Despite the fact that the seawalls have been saved from collapse (courtesy of 40′ long sheet-steel driven into the sea bed, topped with concrete), the walls themselves are not sufficiently reinforced (as in this example) to handle the stress of securing large vessels in inclement weather – which explains why there are no “cleats” to tie-off vessels along the north wall of the FEC Slip.
The entire “Museum Park” design concept requires a singular holistic approach, as the ultimate disposition of the FEC Slip will effect the design of both the southern end of the “Phase I” portion of the main body of the park and the northern end of “Parcel B” – all of which together will become a destination known as “Museum Park” – tied together by the broader concept known as “Bay Walk” – which by its very name implies “a walk along Biscayne Bay.”
Subscribe via Email
Find us on Facebook
- John Gamble on El Portal Councilperson Presses CITT on Rail
- Jacob on Movement for Miami’s First On-Street Bicycle Parking Corral Gaining Traction
- Anonymous on El Portal Councilperson Presses CITT on Rail
- Anonymous on El Portal Councilperson Presses CITT on Rail
- ajozz on Florida Turnpike Expansion “Open House”
- Mark Rampion on El Portal Councilperson Presses CITT on Rail
CategoriesAccident Architecture bicycles bike lanes Bike Miami Days biking Biscayne Boulevard Brickell bus Climate Change Coconut Grove complete streets Downtown Miami FDOT High Speed Rail Metrorail Miami Miami-Dade County Miami-Dade Transit Miami 21 Miami Beach Museum Park News Parking Parks Pedestrian Pedestrians Pic o' the Day Planning Real Estate Development Rickenbacker Causeway Sprawl Streetcar Traffic Transit Transitography Transit Oriented Development Transportation Tri-Rail Uncategorized Urban Design Urban Development Boundary Urban Growth Urban Planning Walkability
- Checking in on Seattle’s Ambitious Waterfront Park Plans March 10, 2014A recent article by Bill Lucia explains the reasons to be cautiously optimistic about a proposed park that will replace a demolished Alaskan Viaduct on Seattle’s waterfront.
- Dallas Warming Up to Complete Streets March 10, 2014A new Complete Streets Design Manual is under consideration in Dallas City Hall, but according to a recent article explaining Dallas' move toward walkable neighborhoods, the city has some work to do before the idea fully takes hold.
- First Transportation Plan Since 1940 Launches in Chicago’s Cook County March 10, 2014Cook County is in the early stages of public outreach for its first transportation plan since the 1940 “Highway Plan for Cook County.”
- Wisconsin Struggles with Interstate Tolling Option March 10, 2014State transportation leaders are scrambling to increase funding as MAP-21 draws to its expiration on Oct. 1. Interstate tolling is being eyed by more than a few. While the Wisconsin Assembly likes the idea, Gov. Scott Walker rejects it.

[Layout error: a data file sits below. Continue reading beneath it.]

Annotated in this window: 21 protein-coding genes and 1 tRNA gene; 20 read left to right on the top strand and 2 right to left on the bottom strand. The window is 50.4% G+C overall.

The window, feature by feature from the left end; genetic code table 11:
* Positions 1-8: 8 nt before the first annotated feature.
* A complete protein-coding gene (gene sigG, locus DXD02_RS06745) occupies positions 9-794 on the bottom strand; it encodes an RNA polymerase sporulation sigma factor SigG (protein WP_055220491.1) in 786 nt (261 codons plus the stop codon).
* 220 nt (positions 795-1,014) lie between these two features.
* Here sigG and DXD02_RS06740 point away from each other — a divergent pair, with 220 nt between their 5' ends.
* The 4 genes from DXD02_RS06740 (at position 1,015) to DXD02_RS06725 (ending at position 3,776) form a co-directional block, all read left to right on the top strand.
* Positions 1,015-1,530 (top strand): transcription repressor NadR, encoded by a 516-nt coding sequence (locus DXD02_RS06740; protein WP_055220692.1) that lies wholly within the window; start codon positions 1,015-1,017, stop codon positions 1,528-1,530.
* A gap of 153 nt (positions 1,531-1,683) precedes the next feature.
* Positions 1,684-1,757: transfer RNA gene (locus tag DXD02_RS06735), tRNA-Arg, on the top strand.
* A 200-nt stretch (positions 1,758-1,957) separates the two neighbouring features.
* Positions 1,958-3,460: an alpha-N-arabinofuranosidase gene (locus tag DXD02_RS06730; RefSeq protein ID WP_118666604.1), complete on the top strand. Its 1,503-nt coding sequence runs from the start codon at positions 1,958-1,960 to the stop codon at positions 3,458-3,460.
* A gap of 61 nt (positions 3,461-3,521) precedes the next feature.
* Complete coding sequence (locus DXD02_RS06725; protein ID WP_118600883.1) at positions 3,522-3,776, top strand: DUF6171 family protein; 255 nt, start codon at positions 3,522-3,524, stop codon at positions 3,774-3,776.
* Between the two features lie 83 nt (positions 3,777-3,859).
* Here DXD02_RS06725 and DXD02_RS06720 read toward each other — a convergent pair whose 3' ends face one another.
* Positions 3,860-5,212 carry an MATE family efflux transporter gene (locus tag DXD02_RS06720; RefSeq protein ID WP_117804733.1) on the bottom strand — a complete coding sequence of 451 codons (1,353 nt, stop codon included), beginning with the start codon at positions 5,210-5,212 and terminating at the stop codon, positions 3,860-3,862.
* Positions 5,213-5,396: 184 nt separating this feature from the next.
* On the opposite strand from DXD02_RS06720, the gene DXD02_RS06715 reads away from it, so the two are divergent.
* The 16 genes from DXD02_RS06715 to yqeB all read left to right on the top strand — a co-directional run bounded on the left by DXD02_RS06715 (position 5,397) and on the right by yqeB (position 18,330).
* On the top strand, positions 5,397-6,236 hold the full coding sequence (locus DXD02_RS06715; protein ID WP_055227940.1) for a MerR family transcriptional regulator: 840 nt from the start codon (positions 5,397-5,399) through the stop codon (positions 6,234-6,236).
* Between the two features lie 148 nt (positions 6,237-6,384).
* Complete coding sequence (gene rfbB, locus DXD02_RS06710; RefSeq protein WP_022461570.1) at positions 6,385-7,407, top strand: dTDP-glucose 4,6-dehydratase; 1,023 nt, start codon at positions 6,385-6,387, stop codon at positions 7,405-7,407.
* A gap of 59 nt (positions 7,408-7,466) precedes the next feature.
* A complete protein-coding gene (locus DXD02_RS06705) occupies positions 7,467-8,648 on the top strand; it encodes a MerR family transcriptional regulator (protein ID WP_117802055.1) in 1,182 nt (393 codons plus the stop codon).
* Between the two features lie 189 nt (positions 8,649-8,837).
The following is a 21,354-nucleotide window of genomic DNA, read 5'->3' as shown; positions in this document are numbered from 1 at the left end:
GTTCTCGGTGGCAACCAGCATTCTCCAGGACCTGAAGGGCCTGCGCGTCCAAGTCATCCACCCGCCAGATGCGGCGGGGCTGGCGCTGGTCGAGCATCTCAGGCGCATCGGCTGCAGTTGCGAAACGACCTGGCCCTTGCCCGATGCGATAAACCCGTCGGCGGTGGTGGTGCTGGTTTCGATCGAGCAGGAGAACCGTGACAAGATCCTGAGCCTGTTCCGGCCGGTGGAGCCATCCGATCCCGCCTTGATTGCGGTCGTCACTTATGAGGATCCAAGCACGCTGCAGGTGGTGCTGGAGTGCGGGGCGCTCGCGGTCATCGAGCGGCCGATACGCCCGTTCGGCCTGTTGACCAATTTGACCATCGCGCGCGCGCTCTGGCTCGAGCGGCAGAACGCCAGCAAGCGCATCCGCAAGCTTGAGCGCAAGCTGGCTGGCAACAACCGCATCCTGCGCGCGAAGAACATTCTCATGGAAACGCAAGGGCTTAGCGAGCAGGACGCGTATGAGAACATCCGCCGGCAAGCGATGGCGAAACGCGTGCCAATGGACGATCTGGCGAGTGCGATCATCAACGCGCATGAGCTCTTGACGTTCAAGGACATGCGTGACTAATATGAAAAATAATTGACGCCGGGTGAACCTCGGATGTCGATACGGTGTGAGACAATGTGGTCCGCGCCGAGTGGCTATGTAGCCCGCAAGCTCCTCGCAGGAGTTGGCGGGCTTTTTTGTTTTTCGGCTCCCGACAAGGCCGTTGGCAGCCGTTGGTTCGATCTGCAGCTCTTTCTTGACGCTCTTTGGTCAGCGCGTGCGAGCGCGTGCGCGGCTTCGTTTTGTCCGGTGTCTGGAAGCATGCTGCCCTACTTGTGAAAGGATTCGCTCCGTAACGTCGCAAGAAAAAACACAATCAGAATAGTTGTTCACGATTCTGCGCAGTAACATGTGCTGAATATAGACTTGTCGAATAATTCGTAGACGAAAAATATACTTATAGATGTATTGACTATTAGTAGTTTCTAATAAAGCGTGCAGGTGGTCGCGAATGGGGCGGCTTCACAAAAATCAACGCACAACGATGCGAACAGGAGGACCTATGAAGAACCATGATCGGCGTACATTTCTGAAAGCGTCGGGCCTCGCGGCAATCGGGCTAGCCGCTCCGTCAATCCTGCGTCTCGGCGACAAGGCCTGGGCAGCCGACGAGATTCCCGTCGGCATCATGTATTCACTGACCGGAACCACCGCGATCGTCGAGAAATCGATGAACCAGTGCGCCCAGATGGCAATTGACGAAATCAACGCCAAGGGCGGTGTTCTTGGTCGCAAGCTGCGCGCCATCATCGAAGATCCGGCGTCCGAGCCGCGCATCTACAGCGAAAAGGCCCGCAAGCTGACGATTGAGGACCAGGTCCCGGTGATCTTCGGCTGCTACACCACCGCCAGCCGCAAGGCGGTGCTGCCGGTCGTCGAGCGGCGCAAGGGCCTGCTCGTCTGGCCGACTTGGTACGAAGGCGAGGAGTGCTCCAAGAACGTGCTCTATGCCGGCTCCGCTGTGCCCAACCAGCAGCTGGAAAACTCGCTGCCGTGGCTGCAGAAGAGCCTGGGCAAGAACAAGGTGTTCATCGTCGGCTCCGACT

- Economically Successful Cities Favor Space-Efficient Modes March 10, 2014Cities are, by definition, places where many people and activities locate close together. Their economic success and livability benefits from policies that favor space-efficient modes (walking, cycling, ridesharing and public transit).
- Questioning the National Flood Insurance Program’s Repeat Payouts March 10, 2014The National Flood Insurance Program is unable to keep up with the pace of storms and sea level rise since Hurricane Katrina in 2005 and is now $24 billion in debt. Why then, do the same houses receive repeated payouts?
- Obama Administration Proposes $1 Billion for Affordable Housing Fund March 10, 2014The $1 billion proposed by the Obama Administration for affordable housing would be the first allotment to the National Housing Trust Fund, created in 2008. Is $1 billion enough?
- Report: Low Income, Rural Drivers are Disproportionate Polluters March 9, 2014A new report points to the 10-15% of vehicles in California that cause half the smog caused by light duty vehicles. Rather than urban strategies such as transit or TOD, the authors support improving the vehicle retirement and replacement program.
- Does Downtown San Diego Measure Up as a 'Vibrant Downtown'? March 9, 2014Piggybacking on John Karras's article, "12 Strategies That Will Transform Your City’s Downtown" (posted in Planetizen as "12 Strategies for Revitalizing Downtowns" on 2/26/1014), Bill Adams takes a look at how downtown San Diego measures up.
- Is BBC's Architecture Mini-Series Biased Against Women? March 9, 2014The BBC is in hot water over alleged gender bias in its mini-series "The Brits Who Built the Modern World."
- Checking in on Seattle’s Ambitious Waterfront Park Plans March 10, 2014